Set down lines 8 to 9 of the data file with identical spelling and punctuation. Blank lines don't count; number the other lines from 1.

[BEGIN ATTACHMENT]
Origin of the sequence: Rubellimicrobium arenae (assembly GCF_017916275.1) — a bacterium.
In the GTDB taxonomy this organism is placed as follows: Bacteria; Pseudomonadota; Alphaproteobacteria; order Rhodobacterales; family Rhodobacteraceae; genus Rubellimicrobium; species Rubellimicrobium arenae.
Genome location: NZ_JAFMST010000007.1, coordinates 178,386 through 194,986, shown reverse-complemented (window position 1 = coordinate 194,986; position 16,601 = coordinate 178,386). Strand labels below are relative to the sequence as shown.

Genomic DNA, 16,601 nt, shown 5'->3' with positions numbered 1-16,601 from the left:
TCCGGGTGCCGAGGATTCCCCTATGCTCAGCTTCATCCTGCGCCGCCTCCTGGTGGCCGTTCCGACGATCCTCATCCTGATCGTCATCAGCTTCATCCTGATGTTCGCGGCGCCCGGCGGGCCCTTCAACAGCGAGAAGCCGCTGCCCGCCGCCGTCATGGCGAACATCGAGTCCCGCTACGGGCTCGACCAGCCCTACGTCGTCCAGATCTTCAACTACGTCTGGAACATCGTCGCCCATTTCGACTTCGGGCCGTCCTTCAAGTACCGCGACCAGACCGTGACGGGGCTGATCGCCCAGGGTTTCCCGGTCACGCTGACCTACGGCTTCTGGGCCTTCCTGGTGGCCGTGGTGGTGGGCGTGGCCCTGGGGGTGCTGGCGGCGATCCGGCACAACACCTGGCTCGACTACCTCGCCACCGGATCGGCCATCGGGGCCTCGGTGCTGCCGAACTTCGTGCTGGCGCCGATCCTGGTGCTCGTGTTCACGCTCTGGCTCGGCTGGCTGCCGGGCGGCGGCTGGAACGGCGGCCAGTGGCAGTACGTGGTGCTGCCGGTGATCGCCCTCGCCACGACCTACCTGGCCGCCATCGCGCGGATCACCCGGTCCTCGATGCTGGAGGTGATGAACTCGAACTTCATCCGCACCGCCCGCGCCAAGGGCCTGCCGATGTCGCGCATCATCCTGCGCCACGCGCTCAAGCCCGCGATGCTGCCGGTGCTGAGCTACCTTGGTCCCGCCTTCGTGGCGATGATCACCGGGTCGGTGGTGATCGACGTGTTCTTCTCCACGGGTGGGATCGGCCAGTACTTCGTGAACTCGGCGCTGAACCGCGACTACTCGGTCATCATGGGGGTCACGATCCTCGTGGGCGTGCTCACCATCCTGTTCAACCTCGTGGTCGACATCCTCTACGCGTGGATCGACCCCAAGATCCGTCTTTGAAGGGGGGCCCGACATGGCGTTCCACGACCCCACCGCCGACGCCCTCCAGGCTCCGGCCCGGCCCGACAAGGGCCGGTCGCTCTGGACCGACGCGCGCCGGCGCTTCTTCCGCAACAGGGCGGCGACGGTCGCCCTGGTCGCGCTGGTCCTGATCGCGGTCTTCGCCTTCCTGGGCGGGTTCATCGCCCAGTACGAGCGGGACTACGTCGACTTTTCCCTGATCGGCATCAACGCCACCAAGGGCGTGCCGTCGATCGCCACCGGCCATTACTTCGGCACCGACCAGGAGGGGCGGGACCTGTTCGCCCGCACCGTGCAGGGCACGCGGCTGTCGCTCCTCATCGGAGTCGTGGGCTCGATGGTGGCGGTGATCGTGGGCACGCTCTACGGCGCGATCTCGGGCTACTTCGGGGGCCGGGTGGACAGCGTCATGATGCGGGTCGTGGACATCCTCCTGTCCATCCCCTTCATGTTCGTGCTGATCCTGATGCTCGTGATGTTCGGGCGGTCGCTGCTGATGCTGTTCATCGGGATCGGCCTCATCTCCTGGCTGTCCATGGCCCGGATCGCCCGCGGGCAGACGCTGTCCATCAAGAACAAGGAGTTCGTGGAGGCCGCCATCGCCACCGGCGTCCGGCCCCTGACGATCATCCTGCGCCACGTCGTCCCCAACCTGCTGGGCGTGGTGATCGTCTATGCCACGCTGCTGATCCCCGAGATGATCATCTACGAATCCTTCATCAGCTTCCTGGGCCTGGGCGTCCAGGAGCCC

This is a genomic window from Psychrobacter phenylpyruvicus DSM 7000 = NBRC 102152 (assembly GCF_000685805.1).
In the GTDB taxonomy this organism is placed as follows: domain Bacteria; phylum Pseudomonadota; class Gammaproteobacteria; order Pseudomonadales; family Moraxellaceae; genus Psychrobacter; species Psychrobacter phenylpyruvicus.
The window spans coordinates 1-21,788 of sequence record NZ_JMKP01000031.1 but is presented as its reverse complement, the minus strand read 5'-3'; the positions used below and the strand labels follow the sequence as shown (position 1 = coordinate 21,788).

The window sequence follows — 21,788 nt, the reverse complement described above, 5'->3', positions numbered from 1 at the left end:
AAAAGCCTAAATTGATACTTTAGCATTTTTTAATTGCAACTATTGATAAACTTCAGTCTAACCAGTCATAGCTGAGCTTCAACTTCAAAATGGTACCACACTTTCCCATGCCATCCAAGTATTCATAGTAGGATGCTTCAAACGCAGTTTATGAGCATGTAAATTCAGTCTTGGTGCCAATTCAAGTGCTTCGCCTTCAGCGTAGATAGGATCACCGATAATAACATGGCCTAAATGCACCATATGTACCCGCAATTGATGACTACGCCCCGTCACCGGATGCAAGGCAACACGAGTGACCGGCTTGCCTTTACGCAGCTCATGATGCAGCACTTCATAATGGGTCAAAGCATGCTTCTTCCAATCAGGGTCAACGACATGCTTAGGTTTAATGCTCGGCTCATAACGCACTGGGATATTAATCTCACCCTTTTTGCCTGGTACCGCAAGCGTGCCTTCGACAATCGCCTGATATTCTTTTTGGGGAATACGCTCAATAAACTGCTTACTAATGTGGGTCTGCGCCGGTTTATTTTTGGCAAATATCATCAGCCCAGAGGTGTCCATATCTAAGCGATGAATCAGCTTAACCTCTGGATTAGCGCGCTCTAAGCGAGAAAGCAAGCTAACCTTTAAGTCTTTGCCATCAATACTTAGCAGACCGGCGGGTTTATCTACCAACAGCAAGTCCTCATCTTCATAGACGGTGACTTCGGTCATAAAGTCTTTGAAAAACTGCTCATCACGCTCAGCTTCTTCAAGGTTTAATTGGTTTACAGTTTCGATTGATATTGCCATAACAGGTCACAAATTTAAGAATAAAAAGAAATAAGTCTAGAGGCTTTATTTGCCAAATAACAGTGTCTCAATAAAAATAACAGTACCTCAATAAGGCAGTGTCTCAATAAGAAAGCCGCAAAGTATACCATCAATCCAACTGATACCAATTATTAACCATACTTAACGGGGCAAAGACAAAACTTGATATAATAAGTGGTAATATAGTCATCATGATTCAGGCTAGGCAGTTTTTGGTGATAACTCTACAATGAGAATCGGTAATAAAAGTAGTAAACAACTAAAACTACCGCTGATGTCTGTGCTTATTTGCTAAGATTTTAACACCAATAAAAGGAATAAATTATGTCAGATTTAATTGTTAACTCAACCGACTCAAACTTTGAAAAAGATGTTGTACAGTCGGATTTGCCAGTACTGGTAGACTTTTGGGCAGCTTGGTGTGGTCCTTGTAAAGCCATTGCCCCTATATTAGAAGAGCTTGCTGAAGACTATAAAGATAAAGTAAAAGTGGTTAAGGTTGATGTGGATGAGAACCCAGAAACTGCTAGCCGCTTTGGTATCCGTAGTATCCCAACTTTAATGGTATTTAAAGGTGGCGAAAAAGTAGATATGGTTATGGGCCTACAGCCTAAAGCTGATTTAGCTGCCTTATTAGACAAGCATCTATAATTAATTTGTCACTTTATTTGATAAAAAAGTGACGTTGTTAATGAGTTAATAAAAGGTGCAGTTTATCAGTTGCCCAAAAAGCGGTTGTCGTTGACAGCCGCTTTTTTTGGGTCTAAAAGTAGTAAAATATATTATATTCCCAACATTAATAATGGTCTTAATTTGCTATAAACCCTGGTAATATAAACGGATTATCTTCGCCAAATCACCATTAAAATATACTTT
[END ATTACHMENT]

The window spans coordinates 1-21,788 of sequence record NZ_JMKP01000031.1 but is presented as its reverse complement, the minus strand read 5'-3'; the positions used below and the strand labels follow the sequence as shown (position 1 = coordinate 21,788).

The window sequence follows — 21,788 nt, the reverse complement described above, 5'->3', positions numbered from 1 at the left end: